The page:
In a political and economic environment where Law Enforcement training funds are in short supply, the Minneapolis Police Dept has banned, what they are calling, “Warrior”-style training. Officers are now prohibited from partaking of such training on their own time and dime. I don’t know, exactly, how Minneapolis Mayor Jacob Frey is defining “Warrior” training but, I have a couple ideas.
In an April 19, 2019 press conference, Frey pressed all the emotional hot-buttons by using terminology like “fear-based” training, “warrior-style”, and “Killology” (a theory popularized by LTC (Ret) Dave Grossman). Further, he went on to say that, “Fear-based trainings violate the values at the very heart of community policing. When you’re conditioned to believe that every person encountered poses a threat to your existence, you simply cannot be expected to build meaningful relationships with those same people.”
Very nice, Mr Mayor.
You have mastered pandering and anti-intellectual, political
posturing. And, at the same time emphasized an “us vs them”
attitude between your police and the citizenry.
Minneapolis (and it’s sister, St Paul) is a town where violent crime is on the rise, traditional demographics are being noticeably shifted, and Law Enforcement training funds are slim. Under those circumstances, I don’t think it’s unreasonable for Police Officers to feel like they may need a training edge. Be it in terms of physical/technical skills or psychological preparation for worst case scenarios. Further, the fact that some officers take it upon themselves to seek such advantage, outside the bureaucracy, displays admirable initiative.
As I see it, Police
Depts are being increasingly tasked with what are arguably tactical,
“paramilitary” roles as opposed to the romanticized (possibly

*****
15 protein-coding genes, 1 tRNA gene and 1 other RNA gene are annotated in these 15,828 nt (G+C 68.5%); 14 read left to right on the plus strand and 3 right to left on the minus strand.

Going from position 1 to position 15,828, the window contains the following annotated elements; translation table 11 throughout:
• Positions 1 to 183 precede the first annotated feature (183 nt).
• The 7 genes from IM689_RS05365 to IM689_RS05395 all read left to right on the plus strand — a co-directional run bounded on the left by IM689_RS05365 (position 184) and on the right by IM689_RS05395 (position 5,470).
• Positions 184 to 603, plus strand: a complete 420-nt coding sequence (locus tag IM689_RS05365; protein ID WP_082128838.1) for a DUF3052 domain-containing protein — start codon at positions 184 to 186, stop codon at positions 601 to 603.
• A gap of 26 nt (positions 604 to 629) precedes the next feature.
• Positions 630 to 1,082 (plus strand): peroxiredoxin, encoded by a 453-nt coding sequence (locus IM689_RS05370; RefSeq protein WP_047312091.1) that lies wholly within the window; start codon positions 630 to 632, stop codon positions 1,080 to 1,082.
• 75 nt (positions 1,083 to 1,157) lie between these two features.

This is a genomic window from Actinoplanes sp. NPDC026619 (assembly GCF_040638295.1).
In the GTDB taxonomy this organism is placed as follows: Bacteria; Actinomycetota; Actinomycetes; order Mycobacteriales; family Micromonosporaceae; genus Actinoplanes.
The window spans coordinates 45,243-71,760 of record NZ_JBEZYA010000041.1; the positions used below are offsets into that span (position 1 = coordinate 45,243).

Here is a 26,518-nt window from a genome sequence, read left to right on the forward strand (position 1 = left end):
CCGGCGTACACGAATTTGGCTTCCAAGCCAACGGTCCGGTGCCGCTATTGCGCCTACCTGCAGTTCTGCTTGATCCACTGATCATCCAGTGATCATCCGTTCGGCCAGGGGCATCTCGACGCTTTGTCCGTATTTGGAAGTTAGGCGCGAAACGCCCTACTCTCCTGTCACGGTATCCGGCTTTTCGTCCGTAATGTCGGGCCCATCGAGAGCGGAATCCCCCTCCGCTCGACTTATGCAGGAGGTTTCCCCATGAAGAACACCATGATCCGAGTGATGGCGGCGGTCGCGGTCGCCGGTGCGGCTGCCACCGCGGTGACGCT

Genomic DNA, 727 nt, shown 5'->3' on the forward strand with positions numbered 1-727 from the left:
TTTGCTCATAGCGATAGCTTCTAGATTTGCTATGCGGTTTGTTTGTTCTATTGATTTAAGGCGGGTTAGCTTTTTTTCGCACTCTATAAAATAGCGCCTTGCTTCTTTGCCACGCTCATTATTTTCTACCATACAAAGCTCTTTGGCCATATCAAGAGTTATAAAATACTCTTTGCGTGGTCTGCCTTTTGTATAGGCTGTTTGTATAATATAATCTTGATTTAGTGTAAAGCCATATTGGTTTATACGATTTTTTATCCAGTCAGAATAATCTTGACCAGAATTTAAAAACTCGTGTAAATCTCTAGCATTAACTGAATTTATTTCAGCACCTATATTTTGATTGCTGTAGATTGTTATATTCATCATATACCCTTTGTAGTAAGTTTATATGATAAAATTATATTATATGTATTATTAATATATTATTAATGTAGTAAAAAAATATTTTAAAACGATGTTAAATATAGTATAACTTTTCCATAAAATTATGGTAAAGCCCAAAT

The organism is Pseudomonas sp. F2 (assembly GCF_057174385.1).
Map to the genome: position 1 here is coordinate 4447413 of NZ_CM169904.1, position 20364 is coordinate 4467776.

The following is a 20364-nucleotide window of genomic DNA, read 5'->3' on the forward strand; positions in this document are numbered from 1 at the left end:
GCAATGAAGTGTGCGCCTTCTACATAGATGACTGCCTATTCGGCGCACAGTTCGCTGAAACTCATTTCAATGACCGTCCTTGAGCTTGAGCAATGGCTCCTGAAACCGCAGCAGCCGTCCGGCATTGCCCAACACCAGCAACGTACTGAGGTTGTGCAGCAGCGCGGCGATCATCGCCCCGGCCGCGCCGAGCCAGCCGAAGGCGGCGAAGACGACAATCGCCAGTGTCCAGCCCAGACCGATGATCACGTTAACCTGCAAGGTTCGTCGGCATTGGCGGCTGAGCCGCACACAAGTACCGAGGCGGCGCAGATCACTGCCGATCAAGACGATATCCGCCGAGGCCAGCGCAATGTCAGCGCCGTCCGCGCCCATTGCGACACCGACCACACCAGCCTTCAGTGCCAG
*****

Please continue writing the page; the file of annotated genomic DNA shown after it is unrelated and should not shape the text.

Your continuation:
antiquated) version of community policing. And, when you start to
cross that line, the psychology has to change.
So, in essence, the
mayor can’t have it both ways. None of us live in Mayberry, USA
any longer, and politics are amplifying the shift away from that
piece of Americana. And, since he created his narrative using words,
for the most part, that aren’t defined, let’s look at the one
specific example he cited. “Killology”.
mentioned above, is a theory and field of study invented by LTC (Ret)
Dave Grossman. Per Grossman, Killology “is the study of the
psychological and physiological effects of killing and combat on the
human psyche; and the factors that enable and restrain a combatant’s
killing of others in these situations.” The theory was introduced
in Grossman’s 1996 book, “On
Killing: The Psychological Cost of Learning to Kill in War and
The problem (yes, I said problem and didn’t sugarcoat the term for modern, politically-correct readers who prefer the use of the word “challenge”) is that Grossman’s writings are focused on “combatants”. Traditionally known as “soldiers”. Not, police specifically. However, due to the evolving nature and paramilitarization of police work… we are asking our police to engage in situations where that sort of mindset can be necessary. And, in my opinion, the circumstances driving those evolving and overlapping professional scopes is (drumroll, please), politics. Further politicizing the problem is not the answer. Einstein’s old mantra comes to mind…
No matter how you feel about it, the face of “America” is changing. And, not for the better. There is a cultural assault being mounted on what, only 15 or 20 years ago, would have been considered normalcy. And, that assault is increasingly violent and in some cases, borderline military. So, to cling to Rules of Engagement from a time and situation past, while politically promoting and amplifying change and “progress, is a non-starter.